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Army Launches Probe into Deaths of 4 Soldiers by Friendly Fire

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The army has launched a top-level investigation into a fatal clash in which four Israeli soldiers were killed in southern Lebanon after two paratrooper units mistakenly attacked each other.

The tragic “misunderstanding” occurred early Monday morning in the central sector of the security zone when each Israeli unit mistook the other for a terrorist band and opened fire.

Israel Defense Force Chief of Staff Ehud Barak has promised that all possible lessons will be drawn from an investigation into the incident to avoid repeating such mistakes in the future.

Both units appear to have been engaged in parallel operations in a search for gunmen in the rocky and brush-strewn hilly region.

Initial reports said the soldiers apparently were not informed of the presence of another Israeli unit in the area.

A later report by the chief paratroop officer, Brig. Gen. Doron Almog, said one unit had split in two, with one group lying in ambush while the second was moving along the hillside, approaching the ambush from below.

Almog said the two groups clashed, but it was not immediately clear which one had opened fire first, using automatic fire and hand grenades. The incident occurred at 4 a.m., when it was still dark.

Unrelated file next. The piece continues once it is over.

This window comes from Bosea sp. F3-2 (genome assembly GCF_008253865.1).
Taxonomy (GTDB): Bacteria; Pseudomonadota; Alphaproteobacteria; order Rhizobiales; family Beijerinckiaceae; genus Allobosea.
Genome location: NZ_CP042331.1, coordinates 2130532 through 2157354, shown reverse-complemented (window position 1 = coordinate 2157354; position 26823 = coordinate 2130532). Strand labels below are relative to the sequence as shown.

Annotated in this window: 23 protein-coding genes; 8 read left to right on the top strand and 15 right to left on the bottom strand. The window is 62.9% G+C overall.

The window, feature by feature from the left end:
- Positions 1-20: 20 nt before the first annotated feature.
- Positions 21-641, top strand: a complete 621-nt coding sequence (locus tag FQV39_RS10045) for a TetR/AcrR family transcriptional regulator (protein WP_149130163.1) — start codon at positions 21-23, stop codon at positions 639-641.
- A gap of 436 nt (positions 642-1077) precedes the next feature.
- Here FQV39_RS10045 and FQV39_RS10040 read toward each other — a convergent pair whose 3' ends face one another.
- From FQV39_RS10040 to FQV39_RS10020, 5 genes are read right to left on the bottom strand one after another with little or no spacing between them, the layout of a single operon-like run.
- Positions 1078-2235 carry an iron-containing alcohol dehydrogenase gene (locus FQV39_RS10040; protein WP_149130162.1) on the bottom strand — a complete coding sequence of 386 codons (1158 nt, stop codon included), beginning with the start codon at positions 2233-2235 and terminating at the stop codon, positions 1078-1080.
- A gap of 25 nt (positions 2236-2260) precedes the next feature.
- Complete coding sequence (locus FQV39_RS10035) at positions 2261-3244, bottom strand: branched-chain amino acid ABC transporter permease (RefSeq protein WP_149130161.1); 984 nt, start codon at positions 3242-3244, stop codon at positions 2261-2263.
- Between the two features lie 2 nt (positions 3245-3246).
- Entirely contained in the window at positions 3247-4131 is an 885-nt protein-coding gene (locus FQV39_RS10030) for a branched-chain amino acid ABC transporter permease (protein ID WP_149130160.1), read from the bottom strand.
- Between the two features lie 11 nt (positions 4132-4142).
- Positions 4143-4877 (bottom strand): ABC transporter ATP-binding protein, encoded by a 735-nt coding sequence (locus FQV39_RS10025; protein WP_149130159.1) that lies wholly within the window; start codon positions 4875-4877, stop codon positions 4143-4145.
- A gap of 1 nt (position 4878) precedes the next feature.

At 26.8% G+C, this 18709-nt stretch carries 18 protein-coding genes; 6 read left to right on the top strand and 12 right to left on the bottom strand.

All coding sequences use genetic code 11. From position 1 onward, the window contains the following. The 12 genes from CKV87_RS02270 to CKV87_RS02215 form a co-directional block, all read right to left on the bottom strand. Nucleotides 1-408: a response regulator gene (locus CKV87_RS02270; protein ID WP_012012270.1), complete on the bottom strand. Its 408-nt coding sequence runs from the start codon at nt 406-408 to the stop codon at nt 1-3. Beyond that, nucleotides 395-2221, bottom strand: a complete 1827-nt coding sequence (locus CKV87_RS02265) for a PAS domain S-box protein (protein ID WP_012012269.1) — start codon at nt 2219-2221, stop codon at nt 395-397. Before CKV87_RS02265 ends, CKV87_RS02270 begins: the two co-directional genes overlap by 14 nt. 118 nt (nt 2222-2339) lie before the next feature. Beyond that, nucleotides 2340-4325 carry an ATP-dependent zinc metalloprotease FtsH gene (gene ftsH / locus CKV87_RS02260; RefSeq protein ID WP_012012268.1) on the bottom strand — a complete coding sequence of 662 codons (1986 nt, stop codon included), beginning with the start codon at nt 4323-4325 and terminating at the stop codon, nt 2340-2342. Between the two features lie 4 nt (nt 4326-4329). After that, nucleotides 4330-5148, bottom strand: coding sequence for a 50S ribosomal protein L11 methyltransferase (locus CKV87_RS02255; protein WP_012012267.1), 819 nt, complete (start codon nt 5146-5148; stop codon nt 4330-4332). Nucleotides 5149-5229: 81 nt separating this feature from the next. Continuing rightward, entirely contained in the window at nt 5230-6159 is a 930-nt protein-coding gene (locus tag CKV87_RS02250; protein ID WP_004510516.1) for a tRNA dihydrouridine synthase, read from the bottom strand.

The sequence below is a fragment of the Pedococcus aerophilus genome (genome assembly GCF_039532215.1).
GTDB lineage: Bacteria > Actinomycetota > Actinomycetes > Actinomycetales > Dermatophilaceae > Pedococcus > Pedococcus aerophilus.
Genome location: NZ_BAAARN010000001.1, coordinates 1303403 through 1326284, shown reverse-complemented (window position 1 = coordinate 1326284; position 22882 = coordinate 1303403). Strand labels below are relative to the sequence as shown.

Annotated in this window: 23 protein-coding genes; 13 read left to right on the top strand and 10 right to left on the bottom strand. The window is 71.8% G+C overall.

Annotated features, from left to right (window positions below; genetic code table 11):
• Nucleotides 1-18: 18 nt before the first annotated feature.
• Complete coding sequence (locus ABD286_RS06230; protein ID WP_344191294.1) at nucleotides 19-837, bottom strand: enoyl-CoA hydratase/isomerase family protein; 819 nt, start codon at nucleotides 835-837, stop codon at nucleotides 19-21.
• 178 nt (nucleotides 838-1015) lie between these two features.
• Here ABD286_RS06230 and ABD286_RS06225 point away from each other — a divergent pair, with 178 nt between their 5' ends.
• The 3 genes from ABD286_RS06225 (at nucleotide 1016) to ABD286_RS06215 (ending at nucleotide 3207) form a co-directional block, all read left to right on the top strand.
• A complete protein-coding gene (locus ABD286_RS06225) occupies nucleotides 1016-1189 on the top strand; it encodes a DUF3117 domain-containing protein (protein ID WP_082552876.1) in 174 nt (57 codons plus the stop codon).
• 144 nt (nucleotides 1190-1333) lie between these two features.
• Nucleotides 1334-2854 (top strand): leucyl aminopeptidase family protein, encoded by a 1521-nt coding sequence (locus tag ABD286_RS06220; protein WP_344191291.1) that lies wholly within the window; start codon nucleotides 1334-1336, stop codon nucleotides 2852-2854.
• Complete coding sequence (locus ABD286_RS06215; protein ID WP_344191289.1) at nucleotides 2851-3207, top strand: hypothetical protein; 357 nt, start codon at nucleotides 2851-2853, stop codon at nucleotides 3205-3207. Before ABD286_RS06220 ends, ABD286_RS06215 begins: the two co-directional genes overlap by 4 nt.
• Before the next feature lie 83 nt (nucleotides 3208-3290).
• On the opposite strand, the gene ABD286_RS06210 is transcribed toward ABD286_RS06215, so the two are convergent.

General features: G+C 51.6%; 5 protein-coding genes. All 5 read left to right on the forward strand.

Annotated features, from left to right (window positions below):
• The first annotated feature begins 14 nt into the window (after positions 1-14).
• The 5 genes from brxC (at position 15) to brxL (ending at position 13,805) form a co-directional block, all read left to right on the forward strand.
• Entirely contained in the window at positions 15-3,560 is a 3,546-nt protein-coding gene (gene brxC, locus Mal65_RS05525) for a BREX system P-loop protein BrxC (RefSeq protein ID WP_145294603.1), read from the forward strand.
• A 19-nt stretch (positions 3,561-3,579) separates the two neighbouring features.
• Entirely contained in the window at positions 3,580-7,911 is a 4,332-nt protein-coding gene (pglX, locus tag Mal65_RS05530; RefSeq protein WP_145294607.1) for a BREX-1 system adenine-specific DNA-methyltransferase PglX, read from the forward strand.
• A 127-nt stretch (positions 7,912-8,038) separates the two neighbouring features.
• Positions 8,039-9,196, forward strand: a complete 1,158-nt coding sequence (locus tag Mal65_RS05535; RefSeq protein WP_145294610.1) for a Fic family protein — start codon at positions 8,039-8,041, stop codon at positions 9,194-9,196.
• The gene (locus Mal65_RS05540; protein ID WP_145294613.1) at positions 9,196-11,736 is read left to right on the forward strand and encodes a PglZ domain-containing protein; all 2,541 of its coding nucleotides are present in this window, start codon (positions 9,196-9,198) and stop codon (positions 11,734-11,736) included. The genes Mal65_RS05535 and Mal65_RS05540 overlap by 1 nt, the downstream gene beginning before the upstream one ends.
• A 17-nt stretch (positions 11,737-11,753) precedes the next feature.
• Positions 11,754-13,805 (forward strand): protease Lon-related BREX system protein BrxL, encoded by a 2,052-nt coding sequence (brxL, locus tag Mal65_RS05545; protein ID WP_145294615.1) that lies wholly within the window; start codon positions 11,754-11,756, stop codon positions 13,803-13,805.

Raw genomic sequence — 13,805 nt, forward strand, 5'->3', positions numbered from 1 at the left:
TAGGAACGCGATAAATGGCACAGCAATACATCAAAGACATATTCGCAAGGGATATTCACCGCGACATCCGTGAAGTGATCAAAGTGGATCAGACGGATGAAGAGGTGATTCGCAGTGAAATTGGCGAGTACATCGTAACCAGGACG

Hostile gunmen who were in the area at first held their fire, but were reported to have attacked Israeli reinforcements rushing to the scene to evacuate the wounded and the dead.

One officer and three soldiers were killed. They were identified as Lt. Ezra Asher, 22, of Moshav Tekuma; Sgt. Maj. Geva Ya’acov Mar Chaim, 21, of Jerusalem; Sgt. Ya’acov Gedaliya, 20, of Carmiel; and Sgt. Ehud Halamish, 20, of Tel Aviv.

The two seriously wounded men were Sgt. Assaf Danoun, 21, of Haifa and Staff Sgt. Baruch Nathan, 21, of Haifa.

The commander and two senior members of this same paratrooper unit were killed in the explosion of a roadside bomb in the security zone last month. Two other members of the unit were seriously wounded in that blast.

When news of the accident became known, opposition parties in the Knesset agreed to the government’s request to postpone a planned no-confidence vote.

The Knesset Foreign Affairs and Security Committee also postponed a scheduled session with the chief of staff, who flew to the scene of the incident to launch the investigation.

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